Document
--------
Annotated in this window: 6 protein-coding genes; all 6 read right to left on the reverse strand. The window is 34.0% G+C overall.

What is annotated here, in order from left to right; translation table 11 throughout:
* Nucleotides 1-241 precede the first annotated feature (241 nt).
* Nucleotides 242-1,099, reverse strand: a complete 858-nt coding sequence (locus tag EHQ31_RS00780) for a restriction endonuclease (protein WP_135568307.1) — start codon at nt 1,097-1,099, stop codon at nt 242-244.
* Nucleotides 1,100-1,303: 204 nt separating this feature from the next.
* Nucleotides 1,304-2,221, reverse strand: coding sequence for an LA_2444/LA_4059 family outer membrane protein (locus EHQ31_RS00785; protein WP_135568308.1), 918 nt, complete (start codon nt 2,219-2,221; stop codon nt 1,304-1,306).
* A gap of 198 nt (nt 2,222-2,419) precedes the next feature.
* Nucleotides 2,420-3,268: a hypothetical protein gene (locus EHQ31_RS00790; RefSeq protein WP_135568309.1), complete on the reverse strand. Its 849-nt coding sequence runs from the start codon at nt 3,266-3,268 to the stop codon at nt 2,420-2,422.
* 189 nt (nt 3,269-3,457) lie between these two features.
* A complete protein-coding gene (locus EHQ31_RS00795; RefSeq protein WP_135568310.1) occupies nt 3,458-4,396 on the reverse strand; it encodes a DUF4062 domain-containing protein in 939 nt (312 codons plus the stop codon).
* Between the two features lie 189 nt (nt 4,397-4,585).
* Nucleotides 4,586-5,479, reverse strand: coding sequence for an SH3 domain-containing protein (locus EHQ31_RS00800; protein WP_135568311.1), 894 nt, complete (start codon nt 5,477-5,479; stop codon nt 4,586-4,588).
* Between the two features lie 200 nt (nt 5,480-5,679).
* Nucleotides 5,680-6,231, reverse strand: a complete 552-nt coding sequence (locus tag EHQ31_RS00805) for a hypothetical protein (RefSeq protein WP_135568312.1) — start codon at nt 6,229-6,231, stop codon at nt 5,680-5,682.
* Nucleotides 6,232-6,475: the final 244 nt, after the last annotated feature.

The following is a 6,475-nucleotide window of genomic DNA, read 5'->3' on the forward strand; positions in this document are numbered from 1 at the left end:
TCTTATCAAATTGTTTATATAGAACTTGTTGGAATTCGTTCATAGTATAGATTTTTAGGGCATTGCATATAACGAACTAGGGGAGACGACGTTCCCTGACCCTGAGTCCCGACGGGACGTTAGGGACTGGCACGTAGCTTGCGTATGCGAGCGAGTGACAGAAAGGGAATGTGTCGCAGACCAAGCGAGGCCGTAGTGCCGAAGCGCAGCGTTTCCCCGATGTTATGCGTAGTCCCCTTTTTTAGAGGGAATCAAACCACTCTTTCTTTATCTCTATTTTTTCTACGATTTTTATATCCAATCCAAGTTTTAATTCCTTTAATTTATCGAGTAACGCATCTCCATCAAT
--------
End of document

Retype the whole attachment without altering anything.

Annotated in this window: 6 protein-coding genes; all 6 read right to left on the reverse strand. The window is 34.0% G+C overall.

What is annotated here, in order from left to right; translation table 11 throughout:
* Nucleotides 1-241 precede the first annotated feature (241 nt).
* Nucleotides 242-1,099, reverse strand: a complete 858-nt coding sequence (locus tag EHQ31_RS00780) for a restriction endonuclease (protein WP_135568307.1) — start codon at nt 1,097-1,099, stop codon at nt 242-244.
* Nucleotides 1,100-1,303: 204 nt separating this feature from the next.
* Nucleotides 1,304-2,221, reverse strand: coding sequence for an LA_2444/LA_4059 family outer membrane protein (locus EHQ31_RS00785; protein WP_135568308.1), 918 nt, complete (start codon nt 2,219-2,221; stop codon nt 1,304-1,306).
* A gap of 198 nt (nt 2,222-2,419) precedes the next feature.
* Nucleotides 2,420-3,268: a hypothetical protein gene (locus EHQ31_RS00790; RefSeq protein WP_135568309.1), complete on the reverse strand. Its 849-nt coding sequence runs from the start codon at nt 3,266-3,268 to the stop codon at nt 2,420-2,422.
* 189 nt (nt 3,269-3,457) lie between these two features.
* A complete protein-coding gene (locus EHQ31_RS00795; RefSeq protein WP_135568310.1) occupies nt 3,458-4,396 on the reverse strand; it encodes a DUF4062 domain-containing protein in 939 nt (312 codons plus the stop codon).
* Between the two features lie 189 nt (nt 4,397-4,585).
* Nucleotides 4,586-5,479, reverse strand: coding sequence for an SH3 domain-containing protein (locus EHQ31_RS00800; protein WP_135568311.1), 894 nt, complete (start codon nt 5,477-5,479; stop codon nt 4,586-4,588).
* Between the two features lie 200 nt (nt 5,480-5,679).
* Nucleotides 5,680-6,231, reverse strand: a complete 552-nt coding sequence (locus tag EHQ31_RS00805) for a hypothetical protein (RefSeq protein WP_135568312.1) — start codon at nt 6,229-6,231, stop codon at nt 5,680-5,682.
* Nucleotides 6,232-6,475: the final 244 nt, after the last annotated feature.

The following is a 6,475-nucleotide window of genomic DNA, read 5'->3' on the forward strand; positions in this document are numbered from 1 at the left end:
TCTTATCAAATTGTTTATATAGAACTTGTTGGAATTCGTTCATAGTATAGATTTTTAGGGCATTGCATATAACGAACTAGGGGAGACGACGTTCCCTGACCCTGAGTCCCGACGGGACGTTAGGGACTGGCACGTAGCTTGCGTATGCGAGCGAGTGACAGAAAGGGAATGTGTCGCAGACCAAGCGAGGCCGTAGTGCCGAAGCGCAGCGTTTCCCCGATGTTATGCGTAGTCCCCTTTTTTAGAGGGAATCAAACCACTCTTTCTTTATCTCTATTTTTTCTACGATTTTTATATCCAATCCAAGTTTTAATTCCTTTAATTTATCGAGTAACGCATCTCCATCAAT